Who is most at risk of diabetes?

Type 1 diabetes cannot be prevented because the body’s immune system destroys the insulin producing cells. It usually appears before the age of 40 and particularly in childhood, but by far the most common form of diabetes is Type 2. Type 2 diabetes occurs when the body doesn’t produce enough insulin, or the body’s cells don’t react to insulin. It is caused by a combination of our genes and our lifestyle. Historically there are certain groups more at risk of Type 2 Diabetes, but with obesity becoming more of a problem in recent…Read more

Why Diabetes should feature prominently in Occupational Health Advice

Why Diabetes should feature prominently in occupational health advice As employers, encouraging health screening for diabetes is well worthwhile as diabetes is a common life-long health condition and, as such, can have a big impact on health in the workplace. What’s more, up to 58% of cases of Type 2 diabetes can be delayed or prevented by making simple changes to our lifestyle! What is Diabetes? Insulin is a hormone that allows glucose (which comes form the foods you eat) to enter the body’s cells to be used as fuel for energy. Diabetes develops…Read more

How to prevent Type 2 Diabetes

What is Diabetes? Insulin is a hormone that allows glucose (which comes from the foods you eat) to enter the body’s cells to be used as fuel for energy. Diabetes develops when glucose can’t enter the body’s cells. Type 1 diabetes cannot be prevented but by far the more prevalent form of diabetes is Type 2  -about 90% of people with diabetes have Type 2 diabetes. How big a problem is it? There are over 3 million people diagnosed with diabetes in the UK. An estimated 600,000 people have the condition, but don’t…Read more

5 Myths about Flu

Flu is one of the most common causes of sickness and absence from work, so Medigold Health, one of the UK’s leading providers of occupational health advice, has compiled this handy list of commonly held myths about flu, to help educate your staff: 1. ‘Healthy people don’t get flu.’ Anyone can catch flu. The NHS estimate that 15-20 per cent of the population gets flu every year – healthy people included. If you can catch flu, you can pass it on to those who are at more risk of serious illness. 2. ‘The…Read more

Battling against Flu – Do’s and Don’ts

Anyone can catch flu. The NHS estimate that 15-20 per cent of the population gets flu every year – healthy people included. If you can catch flu, you can pass it on to those who are at more risk of serious illness. Every year, flu has a huge negative  impact on workplace health so leading occupational health providers Medigold Health have put together this handy checklist of dos and don’ts to help advise staff on flu protection: DON’TS Don’t confuse flu with having an everyday heavy cold! Symptoms come on quickly and include…Read more

How much exercise do we need to do to offset sedentary work effects?

One hour's exercise is ideal Prof Ulf Ekelund, of the Norwegian School of Sports Sciences and the University of Cambridge, led a recent study, the findings of which were reported in a BBC health news article of 27 July He said: "For many people who commute to work and have office-based jobs, there is no way to escape sitting for prolonged periods of time. "For these people in particular, we cannot stress enough the importance of getting exercise, whether it's getting out for a walk at lunchtime, going for a run in the…Read more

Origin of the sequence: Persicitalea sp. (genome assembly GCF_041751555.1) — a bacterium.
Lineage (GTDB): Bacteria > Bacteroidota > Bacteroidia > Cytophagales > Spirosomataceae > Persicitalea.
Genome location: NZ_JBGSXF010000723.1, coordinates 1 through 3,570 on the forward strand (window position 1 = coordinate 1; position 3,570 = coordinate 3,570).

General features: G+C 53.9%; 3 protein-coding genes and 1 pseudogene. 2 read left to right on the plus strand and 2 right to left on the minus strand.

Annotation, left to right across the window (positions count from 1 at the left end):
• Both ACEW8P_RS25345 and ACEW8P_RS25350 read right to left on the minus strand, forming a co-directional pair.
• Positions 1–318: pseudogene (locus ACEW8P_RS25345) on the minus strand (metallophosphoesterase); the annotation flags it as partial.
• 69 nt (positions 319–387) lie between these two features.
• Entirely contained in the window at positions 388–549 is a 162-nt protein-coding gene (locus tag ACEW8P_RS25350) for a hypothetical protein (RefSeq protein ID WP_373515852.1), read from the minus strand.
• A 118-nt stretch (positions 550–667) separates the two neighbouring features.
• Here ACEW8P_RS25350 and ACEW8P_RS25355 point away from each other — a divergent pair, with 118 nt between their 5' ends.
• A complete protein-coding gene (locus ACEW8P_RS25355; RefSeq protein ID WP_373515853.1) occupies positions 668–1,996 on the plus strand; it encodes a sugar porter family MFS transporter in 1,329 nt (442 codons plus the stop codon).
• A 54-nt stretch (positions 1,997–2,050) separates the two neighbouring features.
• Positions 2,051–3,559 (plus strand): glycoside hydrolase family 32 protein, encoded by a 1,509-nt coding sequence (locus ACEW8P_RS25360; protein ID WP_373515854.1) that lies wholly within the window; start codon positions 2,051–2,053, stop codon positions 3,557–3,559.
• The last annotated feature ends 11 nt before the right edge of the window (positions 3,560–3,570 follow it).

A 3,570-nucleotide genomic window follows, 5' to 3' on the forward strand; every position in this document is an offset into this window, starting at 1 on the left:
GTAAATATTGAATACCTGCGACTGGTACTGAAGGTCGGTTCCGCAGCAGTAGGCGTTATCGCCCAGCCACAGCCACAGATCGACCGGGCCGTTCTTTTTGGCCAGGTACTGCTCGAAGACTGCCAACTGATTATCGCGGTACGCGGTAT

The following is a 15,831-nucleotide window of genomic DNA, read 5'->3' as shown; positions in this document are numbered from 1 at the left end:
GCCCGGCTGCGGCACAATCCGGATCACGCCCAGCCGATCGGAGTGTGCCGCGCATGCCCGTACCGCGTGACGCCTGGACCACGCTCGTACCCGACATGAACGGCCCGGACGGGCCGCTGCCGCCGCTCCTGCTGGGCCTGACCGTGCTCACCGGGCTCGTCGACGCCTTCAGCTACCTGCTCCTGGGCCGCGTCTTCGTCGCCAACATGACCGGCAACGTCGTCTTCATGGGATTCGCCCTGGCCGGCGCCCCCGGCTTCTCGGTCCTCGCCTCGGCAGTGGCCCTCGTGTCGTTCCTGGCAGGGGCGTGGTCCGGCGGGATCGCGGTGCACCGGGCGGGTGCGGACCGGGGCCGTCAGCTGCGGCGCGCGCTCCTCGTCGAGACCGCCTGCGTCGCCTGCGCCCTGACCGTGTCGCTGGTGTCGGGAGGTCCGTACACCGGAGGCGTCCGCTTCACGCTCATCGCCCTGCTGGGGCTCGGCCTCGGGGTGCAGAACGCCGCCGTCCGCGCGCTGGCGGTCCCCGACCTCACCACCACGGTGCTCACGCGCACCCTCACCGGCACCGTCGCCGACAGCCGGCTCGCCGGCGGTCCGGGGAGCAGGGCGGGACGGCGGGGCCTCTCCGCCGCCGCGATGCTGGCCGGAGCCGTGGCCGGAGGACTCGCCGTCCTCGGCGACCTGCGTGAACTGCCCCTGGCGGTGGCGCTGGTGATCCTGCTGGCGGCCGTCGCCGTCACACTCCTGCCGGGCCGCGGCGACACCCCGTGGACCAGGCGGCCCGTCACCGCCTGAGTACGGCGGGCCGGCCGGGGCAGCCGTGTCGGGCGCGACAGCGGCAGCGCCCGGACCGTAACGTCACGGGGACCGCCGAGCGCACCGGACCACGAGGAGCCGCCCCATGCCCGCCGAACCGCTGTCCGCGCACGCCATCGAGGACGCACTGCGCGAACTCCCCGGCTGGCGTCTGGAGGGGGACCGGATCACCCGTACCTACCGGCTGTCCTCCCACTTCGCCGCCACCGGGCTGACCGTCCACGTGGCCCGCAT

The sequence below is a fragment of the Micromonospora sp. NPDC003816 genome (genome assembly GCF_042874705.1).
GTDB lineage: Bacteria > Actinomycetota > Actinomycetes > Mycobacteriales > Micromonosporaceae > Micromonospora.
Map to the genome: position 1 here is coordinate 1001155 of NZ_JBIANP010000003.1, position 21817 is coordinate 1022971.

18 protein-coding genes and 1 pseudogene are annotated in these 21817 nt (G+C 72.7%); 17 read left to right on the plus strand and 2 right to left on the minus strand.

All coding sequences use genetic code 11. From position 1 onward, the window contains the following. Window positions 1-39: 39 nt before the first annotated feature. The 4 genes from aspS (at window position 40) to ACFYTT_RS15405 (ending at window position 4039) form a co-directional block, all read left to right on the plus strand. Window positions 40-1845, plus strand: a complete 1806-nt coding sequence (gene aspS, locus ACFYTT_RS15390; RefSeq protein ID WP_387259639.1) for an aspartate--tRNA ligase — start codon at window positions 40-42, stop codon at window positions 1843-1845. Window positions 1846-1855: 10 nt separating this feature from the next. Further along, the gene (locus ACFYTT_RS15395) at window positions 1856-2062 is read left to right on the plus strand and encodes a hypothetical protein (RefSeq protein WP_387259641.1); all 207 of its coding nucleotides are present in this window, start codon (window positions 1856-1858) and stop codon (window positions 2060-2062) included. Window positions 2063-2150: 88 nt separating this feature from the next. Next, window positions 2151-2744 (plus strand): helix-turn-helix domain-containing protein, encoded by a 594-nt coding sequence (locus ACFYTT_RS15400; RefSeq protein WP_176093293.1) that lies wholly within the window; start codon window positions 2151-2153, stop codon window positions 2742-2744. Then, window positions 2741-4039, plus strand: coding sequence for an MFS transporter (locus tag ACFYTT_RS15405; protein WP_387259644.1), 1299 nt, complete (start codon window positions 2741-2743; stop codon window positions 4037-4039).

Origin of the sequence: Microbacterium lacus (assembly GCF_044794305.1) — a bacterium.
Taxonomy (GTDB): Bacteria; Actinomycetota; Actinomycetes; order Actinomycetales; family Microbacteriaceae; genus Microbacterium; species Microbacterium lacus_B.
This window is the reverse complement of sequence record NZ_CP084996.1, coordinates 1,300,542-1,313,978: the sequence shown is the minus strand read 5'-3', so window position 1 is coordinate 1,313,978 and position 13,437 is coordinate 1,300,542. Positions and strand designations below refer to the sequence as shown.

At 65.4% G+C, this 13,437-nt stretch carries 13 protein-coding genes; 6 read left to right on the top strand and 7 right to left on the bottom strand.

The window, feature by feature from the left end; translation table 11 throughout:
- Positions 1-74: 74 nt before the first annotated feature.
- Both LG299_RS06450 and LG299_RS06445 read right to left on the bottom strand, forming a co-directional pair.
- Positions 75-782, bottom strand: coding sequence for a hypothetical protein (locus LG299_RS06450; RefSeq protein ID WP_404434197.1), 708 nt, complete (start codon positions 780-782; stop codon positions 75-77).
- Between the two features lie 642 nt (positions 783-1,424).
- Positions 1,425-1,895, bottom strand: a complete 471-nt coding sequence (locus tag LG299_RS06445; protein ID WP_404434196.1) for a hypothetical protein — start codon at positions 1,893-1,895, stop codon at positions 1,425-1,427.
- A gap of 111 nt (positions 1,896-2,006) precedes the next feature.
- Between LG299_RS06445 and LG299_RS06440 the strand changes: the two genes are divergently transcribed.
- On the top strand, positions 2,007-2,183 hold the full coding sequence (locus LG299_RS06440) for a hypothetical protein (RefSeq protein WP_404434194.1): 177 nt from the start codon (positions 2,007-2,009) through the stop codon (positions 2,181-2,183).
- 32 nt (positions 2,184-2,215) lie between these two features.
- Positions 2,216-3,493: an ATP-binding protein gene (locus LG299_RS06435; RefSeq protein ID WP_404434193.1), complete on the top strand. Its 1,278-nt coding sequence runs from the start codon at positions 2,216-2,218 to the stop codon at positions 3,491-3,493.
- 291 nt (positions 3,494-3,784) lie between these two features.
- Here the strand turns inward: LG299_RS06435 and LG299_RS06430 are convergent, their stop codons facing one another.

Olympic research suggests armchair sport comes with health risks

Health risks of Watching TV Watching TV was found to be even worse for your health than sitting at a desk, according to recent research findings reported a recent article published on the BBC website (27 July 2016*) ahead of the Olympics.   Watching TV for more than three hours was associated with an increased risk of premature death for all but the most active, as a result of  heart disease, diabetes and some cancers, which have all been linked to inactivity. Whilst sitting at a desk all day is bad for your health,…Read more

Office workers need to be doing one hour of exercise a day to offset risks of early death

Office work often means 8 hours plus a day sitting at a desk and the latest findings from scientists shows that office workers should take an hour's brisk exercise a day to offset the risks of early death that this more sedentary lifestyle can lead to. Occupational health providers will be one group looking carefully at this new analysis of data from more than a million people is part of a study of physical activity published in the Lancet to coincide with the Olympics. The methodology To look at the impact of activity…Read more

New study shows timing of exercise linked to improved learning

Leading occupational health providers Medigold were interested to read about a recent Dutch study on exercise which plays such a crucial role in maintaining workplace health. The BBC ( 17 June 2016*) reported that the findings indicated that intensive physical exercise, if taken four hours after learning,  is key to remembering information learnt. Exercise is known to release proteins that can boost the part of the brain related to memory, and this recent study also suggests the timing of it is crucial. The Study The study, published in Current Biology, tested 72 people…Read more

Working in the sun – how to avoid sunburn

Sunburn can be very painful and can lead to staff sickness and absence  so it is well worth employers educating staff, particularly for those working outside. To help, leading occupational health providers, Medigold, have come up with the following handy points to remember to do and things to beware of when working in the sun. Do Spend time in the shade between 11am and 3pm where possible If you work outdoors, make sure you spend your breaks in the shade Allow for reflection – up to 85% of UV rays can be reflected…Read more